Do you have any words of wisdom or advice for bloggers out there?


I don't think I'm in any position to tell the lit bloggers how to do what they do! I certainly couldn't do it. Somehow, the members of the lit blog community manage to keep active, engaging blogs--and read the books to review on them--while still handling work, school, families, and everything else that goes into the real world. I have no choice to assume there are more than twenty-four hours in their days. I'm in awe of that. If anything, I should get advice from them.


thanks to Harrison for being a bro and answering all my questions. a SPECIAL thanks to Harrison for giving props to the lit blog community. sometimes it's nice to hear how awesome we are.

links from the post:
Bancroft Press
NetGalley
Purple Jesus
The Naperville White House
Butterflies in May
The Atomic Weight of Secrets or the Mysterious Arrival of the Men in Black
Queens of All the Earth
Children of the Lamp series
Kirkus
VOYA
Love in the Time of Cholera

Lisa is a gamer, crafter, fangirl, mother, wife and unabashed nerd who is pretty ridiculous and it's best you know that up front. When she's not binge watching Netflix or crafting into the wee hours of the night, you can find her spending a lot of her time on Pinterest and Twitter.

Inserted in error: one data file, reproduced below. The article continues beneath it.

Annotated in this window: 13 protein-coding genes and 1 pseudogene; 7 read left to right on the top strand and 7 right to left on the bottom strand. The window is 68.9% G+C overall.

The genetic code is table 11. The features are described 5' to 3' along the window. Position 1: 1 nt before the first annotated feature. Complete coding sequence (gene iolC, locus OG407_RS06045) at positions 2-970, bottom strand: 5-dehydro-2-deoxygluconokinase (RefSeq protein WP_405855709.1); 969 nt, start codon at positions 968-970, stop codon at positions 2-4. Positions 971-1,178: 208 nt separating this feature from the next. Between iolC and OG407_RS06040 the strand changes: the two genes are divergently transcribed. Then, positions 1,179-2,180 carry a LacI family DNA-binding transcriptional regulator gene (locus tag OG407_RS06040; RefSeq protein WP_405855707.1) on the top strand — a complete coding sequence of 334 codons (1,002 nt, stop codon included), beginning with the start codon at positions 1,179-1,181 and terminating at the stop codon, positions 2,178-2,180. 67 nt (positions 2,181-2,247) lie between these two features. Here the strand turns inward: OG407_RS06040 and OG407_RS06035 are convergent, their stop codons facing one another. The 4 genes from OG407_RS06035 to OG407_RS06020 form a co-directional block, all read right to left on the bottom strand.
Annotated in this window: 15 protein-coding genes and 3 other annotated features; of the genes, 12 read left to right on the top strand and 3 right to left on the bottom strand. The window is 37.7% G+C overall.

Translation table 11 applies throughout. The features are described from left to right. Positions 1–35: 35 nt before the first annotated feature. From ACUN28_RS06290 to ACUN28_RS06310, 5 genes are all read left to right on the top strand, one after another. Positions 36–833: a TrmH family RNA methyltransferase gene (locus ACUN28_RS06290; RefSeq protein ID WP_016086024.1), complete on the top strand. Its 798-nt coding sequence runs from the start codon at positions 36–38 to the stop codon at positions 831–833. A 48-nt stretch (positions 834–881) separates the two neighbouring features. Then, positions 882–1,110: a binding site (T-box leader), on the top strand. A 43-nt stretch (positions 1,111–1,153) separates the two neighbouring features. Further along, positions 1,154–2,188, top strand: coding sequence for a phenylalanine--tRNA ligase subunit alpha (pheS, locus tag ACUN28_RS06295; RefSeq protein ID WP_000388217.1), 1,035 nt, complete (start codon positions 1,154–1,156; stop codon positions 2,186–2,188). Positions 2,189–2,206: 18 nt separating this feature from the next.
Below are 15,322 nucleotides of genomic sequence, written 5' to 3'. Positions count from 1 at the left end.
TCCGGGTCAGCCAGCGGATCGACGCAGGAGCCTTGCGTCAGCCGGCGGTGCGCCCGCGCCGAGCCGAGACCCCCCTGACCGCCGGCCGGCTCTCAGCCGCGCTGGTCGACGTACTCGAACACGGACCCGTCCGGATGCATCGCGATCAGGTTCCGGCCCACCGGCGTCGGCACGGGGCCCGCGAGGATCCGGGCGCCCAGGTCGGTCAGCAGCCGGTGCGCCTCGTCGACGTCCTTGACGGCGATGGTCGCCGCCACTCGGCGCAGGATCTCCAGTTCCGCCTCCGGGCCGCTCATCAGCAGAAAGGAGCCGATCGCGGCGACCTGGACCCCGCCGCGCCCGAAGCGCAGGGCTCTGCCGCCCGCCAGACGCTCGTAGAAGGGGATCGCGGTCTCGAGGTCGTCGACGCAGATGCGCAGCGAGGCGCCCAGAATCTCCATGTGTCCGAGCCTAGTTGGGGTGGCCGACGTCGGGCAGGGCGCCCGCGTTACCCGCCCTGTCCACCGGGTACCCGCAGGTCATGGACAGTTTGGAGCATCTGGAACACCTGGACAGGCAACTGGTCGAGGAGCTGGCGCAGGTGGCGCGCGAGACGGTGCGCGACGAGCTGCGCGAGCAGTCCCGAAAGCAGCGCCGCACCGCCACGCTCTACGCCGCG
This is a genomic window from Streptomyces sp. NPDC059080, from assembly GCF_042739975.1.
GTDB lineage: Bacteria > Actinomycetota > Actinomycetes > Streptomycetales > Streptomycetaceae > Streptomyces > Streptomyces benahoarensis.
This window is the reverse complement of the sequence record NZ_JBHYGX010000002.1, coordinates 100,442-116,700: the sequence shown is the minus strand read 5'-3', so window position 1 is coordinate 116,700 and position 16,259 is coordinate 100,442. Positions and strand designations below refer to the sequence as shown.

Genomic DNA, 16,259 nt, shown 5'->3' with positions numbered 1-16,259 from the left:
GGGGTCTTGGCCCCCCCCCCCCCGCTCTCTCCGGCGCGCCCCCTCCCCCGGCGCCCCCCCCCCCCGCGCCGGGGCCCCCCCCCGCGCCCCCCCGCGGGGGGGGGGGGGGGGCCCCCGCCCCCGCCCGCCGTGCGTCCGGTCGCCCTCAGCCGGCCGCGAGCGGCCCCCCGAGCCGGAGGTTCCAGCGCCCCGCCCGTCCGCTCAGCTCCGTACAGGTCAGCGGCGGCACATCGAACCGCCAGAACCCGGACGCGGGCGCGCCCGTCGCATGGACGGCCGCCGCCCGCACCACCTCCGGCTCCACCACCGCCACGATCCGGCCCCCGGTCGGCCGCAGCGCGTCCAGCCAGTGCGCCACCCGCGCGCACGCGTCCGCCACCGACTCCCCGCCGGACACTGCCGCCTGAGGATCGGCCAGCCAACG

4 comments:

  1. I've had contact with Harrison in the past, so it was fun to read this interview with him. Thanks!

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  2. I saw your comment on Persnickety Snark's blog so I had to come by to read this post. Thank you for a most informative article. It's good to hear the publisher's perspective.

    I am a new follower.

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  3. Lenore - glad you liked it! He's a pretty cool guy and had some neat things to say.

    Shirley - welcome! I'm glad you found it informative. I knew I was interested in what he had to say, so I figured that the other bloggers out there would also.

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  4. seriously was interesting, especially the piece about screenwriting as a focus to generate money